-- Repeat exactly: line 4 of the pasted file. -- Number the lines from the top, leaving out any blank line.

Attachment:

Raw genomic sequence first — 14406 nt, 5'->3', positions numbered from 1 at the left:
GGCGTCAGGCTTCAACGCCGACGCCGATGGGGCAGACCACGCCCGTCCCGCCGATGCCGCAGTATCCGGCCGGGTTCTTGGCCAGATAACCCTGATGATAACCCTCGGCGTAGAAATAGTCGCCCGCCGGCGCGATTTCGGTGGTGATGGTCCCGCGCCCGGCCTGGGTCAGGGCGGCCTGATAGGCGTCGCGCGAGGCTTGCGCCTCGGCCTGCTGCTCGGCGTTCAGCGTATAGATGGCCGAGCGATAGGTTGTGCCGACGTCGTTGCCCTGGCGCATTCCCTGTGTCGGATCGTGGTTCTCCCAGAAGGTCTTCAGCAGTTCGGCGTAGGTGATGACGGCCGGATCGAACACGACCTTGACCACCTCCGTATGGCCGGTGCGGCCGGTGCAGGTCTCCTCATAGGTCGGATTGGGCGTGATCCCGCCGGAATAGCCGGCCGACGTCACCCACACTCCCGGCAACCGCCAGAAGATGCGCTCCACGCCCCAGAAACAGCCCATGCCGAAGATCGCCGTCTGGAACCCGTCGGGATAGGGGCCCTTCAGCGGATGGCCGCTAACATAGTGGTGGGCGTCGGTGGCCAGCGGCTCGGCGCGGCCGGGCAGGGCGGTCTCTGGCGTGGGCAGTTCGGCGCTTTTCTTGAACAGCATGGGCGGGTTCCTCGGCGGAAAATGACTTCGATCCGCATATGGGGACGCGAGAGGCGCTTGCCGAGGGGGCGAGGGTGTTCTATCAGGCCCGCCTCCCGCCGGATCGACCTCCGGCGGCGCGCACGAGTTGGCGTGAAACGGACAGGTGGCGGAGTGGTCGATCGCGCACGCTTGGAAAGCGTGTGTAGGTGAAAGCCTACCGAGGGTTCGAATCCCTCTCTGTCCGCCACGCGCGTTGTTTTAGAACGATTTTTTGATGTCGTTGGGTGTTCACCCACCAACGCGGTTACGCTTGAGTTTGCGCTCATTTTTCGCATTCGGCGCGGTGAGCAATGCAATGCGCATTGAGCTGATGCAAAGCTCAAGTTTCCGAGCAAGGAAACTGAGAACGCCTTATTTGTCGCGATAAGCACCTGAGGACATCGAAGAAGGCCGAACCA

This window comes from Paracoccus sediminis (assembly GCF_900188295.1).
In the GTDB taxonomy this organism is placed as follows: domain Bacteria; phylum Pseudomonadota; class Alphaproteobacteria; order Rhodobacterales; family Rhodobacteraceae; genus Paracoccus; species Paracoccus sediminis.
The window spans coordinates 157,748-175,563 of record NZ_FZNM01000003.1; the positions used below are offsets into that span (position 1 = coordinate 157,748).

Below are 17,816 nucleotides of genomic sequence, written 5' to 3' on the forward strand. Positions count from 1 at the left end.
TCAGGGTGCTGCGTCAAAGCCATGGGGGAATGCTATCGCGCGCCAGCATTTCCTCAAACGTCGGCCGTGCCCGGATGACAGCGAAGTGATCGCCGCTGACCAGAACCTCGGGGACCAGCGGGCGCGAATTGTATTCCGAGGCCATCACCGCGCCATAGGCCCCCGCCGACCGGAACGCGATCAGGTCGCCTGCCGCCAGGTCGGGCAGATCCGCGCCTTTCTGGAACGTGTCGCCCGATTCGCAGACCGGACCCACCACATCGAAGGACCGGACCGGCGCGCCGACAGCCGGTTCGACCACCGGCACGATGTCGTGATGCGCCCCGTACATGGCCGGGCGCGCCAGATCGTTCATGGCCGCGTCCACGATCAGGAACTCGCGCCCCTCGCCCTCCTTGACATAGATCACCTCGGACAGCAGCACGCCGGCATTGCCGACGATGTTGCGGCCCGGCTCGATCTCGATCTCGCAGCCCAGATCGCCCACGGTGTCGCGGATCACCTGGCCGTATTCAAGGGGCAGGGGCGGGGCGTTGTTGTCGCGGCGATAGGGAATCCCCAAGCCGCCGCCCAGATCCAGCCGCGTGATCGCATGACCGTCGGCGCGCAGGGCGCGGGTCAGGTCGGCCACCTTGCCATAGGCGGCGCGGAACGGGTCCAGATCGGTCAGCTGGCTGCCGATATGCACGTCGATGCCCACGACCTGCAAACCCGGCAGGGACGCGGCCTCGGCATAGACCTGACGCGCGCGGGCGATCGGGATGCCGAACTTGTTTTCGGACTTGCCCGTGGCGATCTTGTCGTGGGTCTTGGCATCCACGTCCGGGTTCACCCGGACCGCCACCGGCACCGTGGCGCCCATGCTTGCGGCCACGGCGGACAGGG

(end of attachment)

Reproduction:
In the GTDB taxonomy this organism is placed as follows: domain Bacteria; phylum Pseudomonadota; class Alphaproteobacteria; order Rhodobacterales; family Rhodobacteraceae; genus Paracoccus; species Paracoccus sediminis.